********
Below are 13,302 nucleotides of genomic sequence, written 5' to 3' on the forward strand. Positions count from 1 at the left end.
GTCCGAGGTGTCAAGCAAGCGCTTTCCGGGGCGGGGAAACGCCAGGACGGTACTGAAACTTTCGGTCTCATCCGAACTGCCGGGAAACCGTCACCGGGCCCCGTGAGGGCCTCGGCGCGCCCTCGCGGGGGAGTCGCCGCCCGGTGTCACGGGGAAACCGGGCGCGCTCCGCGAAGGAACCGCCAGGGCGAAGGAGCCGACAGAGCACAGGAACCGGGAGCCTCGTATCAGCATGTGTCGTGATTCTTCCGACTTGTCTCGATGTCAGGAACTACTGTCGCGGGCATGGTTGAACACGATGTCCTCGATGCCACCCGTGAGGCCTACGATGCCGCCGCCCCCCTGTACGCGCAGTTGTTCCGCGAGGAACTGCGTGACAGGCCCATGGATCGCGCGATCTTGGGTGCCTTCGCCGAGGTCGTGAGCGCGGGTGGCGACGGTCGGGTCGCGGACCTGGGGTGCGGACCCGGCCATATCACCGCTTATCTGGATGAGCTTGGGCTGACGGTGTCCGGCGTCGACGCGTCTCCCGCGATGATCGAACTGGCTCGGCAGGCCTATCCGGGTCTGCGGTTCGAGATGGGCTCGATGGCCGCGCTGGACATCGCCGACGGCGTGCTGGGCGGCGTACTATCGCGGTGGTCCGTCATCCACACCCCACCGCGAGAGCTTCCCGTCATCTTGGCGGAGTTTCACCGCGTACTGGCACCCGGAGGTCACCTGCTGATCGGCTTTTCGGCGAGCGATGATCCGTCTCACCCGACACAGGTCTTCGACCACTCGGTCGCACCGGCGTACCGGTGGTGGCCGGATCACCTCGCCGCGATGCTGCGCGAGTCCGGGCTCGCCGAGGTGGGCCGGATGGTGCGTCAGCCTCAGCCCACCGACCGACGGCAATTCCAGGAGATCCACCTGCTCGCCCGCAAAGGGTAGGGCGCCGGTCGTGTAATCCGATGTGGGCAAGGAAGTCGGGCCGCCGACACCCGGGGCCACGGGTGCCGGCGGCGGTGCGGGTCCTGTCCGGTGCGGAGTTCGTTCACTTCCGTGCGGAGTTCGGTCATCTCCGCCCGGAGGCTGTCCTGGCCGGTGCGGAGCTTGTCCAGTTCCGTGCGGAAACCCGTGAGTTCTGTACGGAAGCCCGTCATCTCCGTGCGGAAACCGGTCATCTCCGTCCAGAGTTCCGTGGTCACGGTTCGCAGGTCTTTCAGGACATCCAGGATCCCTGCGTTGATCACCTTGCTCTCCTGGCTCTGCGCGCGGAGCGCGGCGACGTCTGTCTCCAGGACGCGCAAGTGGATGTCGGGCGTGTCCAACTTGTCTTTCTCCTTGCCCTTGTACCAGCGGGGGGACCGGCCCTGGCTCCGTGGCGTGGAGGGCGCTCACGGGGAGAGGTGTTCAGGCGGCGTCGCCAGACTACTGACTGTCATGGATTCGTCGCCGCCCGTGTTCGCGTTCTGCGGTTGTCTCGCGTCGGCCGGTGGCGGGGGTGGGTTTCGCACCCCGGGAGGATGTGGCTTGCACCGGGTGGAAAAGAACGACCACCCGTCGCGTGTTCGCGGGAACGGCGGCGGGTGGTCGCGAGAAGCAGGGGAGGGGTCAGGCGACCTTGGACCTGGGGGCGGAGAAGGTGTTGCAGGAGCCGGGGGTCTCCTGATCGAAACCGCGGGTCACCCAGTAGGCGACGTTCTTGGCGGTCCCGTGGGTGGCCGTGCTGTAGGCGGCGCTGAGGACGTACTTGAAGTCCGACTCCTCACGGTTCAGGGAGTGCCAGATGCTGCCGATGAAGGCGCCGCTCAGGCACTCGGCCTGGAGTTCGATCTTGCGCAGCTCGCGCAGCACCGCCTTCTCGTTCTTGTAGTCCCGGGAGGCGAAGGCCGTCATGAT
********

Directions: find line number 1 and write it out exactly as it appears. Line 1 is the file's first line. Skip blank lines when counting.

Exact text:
Below are 13,302 nucleotides of genomic sequence, written 5' to 3' on the forward strand. Positions count from 1 at the left end.